Prosecutor should seek to revoke his bail. https://t.co/TA8p9ZkoOj— Jumbo Elliott (@JumboElliott76) August 5, 2023
Obviously, it's not quite that easy, which could be explained by the innumerable lawyers- guests or hosts- on MSNBC or CNN, if any of them cared to address the issue at all. Fortunately, we still have a remnant of print media to tell us what we won't hear on broadcast media. An Associated Press reporter notes
Prosecutors asked U.S. District Court Judge Tanya Chutkan to
issue a protective order in the case a day after Trump pleaded not guilty to
charges of trying to overturn his 2020 election loss and block the peaceful
transition of power. The order — which is different from a so-called "gag
order" — would limit what information Trump and his legal team could share
publicly about the case brought by special counsel Jack Smith.
Such protective orders are common in criminal cases, but prosecutors said it's "particularly important in this case" because Trump has posted on social media about "witnesses, judges, attorneys, and others associated with legal matters pending against him."
A protective order is necessary, though probably not sufficient. A gag order should apply to the former President. Alan Feuer and Maggie Haberman provide critical context when they write
At a court hearing in Manhattan in April, Justice Juan M.
Merchan, who is overseeing Mr. Trump’s state prosecution on charges stemming
from a hush payment to a porn actress, warned the former president to refrain
from making comments that were “likely to incite violence or civil unrest.”
Justice Merchan’s admonition came after Mr. Trump posted on Truth Social saying that “death and destruction” could follow if he were charged in the case in Manhattan.
That same month, Judge Lewis A. Kaplan, who was presiding over a federal rape and defamation lawsuit filed by the writer E. Jean Carroll against Mr. Trump, criticized the former president for posting messages about the case. The ones he had already written were “entirely inappropriate,” the judge said.
Mr. Trump had derided the case on social media as a “scam” and personally mocked Ms. Carroll.
The former president has often ignored such warnings and continued to post threatening or spiteful messages with impunity.
After the hearing in front of Justice Merchan, Mr. Trump returned to Florida and to his customary practice, calling the district attorney who brought the New York charges against him, Alvin L. Bragg, a “criminal,” and Justice Merchan “a Trump-hating judge with a Trump-hating wife and family.”
Days after Judge Kaplan’s admonition, Mr. Trump attacked him, too, saying on a trip to one of his golf courses in Ireland that the judge was “extremely hostile.”
So Judge Merchan in Bragg's Manhattan's case directed Trump to avoid remarks "likely to incite violence or civil unrest," after which Trump publicly condemned the District Attorney "a Trump-hating judge with a Trump-hating wife and family." In the civil case brought by E. Jean Carroll, Judge Kaplan criticized Trump for "entirely inappropriate" comments, after which Trump in Ireland attacked the Judge as "extremely hostile."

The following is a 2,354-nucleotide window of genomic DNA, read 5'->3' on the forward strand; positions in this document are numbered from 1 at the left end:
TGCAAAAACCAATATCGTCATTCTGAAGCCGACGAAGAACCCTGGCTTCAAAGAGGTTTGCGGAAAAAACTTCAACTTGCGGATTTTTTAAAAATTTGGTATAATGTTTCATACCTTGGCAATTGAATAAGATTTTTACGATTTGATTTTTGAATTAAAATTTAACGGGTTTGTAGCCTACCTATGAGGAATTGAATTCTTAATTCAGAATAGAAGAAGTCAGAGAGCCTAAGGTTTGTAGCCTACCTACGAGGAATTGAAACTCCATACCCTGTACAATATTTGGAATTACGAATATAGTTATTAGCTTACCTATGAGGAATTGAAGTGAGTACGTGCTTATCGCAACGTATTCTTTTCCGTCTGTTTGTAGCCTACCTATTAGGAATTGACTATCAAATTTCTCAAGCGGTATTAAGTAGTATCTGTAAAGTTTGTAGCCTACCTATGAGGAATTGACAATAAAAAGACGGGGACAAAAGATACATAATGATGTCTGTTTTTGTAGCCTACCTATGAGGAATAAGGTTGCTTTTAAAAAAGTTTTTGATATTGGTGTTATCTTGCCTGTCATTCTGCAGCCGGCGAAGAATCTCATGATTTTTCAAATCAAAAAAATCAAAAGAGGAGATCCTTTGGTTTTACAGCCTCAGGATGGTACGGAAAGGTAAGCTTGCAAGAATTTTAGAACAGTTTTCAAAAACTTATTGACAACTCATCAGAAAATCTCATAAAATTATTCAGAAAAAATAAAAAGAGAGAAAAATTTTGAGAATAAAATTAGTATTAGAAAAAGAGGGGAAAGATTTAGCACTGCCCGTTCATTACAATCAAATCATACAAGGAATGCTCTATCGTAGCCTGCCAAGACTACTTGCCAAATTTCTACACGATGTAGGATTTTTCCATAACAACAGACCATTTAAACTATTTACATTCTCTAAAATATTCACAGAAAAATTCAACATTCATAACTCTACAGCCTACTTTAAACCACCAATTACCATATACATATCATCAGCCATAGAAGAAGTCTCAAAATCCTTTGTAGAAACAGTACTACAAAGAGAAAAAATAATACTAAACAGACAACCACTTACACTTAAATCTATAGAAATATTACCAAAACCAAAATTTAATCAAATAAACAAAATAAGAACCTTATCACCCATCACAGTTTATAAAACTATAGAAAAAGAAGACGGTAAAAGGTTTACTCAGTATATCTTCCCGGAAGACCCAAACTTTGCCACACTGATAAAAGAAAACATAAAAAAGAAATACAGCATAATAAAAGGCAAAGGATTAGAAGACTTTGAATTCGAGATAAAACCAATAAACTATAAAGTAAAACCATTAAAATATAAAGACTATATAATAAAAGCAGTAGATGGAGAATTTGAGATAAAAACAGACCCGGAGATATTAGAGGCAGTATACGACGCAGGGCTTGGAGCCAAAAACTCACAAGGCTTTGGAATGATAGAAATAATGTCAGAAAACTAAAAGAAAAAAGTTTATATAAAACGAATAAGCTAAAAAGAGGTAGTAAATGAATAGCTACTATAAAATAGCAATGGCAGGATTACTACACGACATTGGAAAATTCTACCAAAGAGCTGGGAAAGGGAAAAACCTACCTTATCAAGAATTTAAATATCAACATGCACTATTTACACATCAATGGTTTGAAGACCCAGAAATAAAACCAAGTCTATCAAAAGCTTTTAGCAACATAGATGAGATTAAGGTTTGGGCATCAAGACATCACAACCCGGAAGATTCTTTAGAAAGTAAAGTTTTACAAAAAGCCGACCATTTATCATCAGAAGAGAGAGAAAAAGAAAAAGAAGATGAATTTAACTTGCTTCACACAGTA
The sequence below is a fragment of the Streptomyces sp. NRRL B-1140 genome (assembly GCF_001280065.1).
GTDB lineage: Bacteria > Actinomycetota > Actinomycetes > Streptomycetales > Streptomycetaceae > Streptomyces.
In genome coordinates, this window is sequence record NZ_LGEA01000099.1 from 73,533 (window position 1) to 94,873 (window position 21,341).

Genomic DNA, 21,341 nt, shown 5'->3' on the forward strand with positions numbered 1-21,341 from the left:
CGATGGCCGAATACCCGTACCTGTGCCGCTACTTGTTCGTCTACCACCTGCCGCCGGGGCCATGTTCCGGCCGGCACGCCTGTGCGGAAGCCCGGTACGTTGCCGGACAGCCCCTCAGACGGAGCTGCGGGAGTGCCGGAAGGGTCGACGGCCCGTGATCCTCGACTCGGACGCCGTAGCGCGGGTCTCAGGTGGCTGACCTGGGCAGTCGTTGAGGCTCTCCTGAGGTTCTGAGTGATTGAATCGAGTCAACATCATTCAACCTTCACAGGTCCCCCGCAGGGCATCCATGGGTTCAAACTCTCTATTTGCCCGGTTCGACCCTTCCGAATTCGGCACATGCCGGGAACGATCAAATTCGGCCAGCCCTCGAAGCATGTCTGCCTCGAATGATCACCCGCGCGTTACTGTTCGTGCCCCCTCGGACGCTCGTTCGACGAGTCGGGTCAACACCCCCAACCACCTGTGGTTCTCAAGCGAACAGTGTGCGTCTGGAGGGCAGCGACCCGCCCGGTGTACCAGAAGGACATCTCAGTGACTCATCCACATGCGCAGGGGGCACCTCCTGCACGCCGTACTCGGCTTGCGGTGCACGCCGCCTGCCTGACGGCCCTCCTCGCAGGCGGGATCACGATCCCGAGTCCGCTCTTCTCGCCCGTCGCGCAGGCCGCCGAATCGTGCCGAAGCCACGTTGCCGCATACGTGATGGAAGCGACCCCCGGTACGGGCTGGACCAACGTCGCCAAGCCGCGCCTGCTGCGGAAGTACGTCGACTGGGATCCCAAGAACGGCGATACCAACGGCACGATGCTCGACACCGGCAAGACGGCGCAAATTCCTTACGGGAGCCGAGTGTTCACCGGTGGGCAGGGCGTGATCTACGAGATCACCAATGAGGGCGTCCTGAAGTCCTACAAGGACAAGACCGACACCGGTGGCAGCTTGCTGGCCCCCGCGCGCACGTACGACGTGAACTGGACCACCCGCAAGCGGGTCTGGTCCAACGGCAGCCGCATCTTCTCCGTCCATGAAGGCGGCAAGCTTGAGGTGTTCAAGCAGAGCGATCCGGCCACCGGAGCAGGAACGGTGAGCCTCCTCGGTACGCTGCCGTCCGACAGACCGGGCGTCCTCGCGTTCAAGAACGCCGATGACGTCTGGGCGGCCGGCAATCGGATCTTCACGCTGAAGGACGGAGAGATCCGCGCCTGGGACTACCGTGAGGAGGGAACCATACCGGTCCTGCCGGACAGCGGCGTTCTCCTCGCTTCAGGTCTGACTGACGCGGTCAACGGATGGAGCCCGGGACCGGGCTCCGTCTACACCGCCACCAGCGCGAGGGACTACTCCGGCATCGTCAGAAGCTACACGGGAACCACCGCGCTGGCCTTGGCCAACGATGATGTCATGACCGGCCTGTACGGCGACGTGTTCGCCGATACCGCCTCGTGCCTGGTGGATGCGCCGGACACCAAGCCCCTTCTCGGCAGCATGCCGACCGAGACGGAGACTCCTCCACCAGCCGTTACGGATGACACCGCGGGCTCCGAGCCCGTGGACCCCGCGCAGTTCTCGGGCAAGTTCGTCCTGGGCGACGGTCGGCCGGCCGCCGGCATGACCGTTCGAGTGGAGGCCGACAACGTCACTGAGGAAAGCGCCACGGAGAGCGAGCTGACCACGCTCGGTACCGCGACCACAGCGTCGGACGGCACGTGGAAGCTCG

Neither judge took action against the defendant, presumably because no order was entered- even requested- barring him from making prejudicial or incendiary remarks about a pending case.
Nothing was done because Donald Trump, who already has assailed the indictment filed in the District of Columbia on 8/1/23 as "a witch hunt," is held to lower standards than is everyone else. The "protective order" would
prevent Trump and his lawyers from disclosing materials provided by the government to anyone other than people on his legal team, possible witnesses, the witnesses’ lawyers or others approved by the court. It would put stricter limits on “sensitive materials,” which would include grand jury witness testimony and materials obtained through sealed search warrants.
There is nonetheless danger in granting the request. Judge Chutkan must be willing to enforce any such order. And as Mr. Elliot hints at, enforcement probably would entail revoking bail.
That would lead directly to the arrest of Donald J. Trump. It would not be like any of the arrests the ex-President may or may not have sustained thus far. Presumably, Trump would be placed inside a jail cell.
Oh, it's possible that a protective order is issued, the defendant violates it, and is brought to court for a Susan Collins-style stern warning, a fine Trump would never pay, or other such action which allows the judge feel she is accomplishing something and delights the anti-Trump lawyers paraded before the audiences of MSNBC and CNN. Maybe it would be a half-measure such as excites this frequent contributor at MSNBC:
Free speech is one thing, but this is over the line. As a prosecutor, I'd be sorely tempted to make a motion to revoke Trump's pre-trial bond & put him in custody. Let him explain it to the judge. pic.twitter.com/qEhiXtVFnu— Joyce Alene (@JoyceWhiteVance) August 4, 2023
Explain it to the Judge! (And then what?) Place him in custody! (Been there, done that.)
If Judge Chutka issues an order in this manner and it is violated, there is only one remedy which Donald Trump wouldn't, in private, laugh about. It would be placing him inside a jail cell, just as would happen to any other American who has been warned by judges previously about this behavior and has with forethought chosen a different course.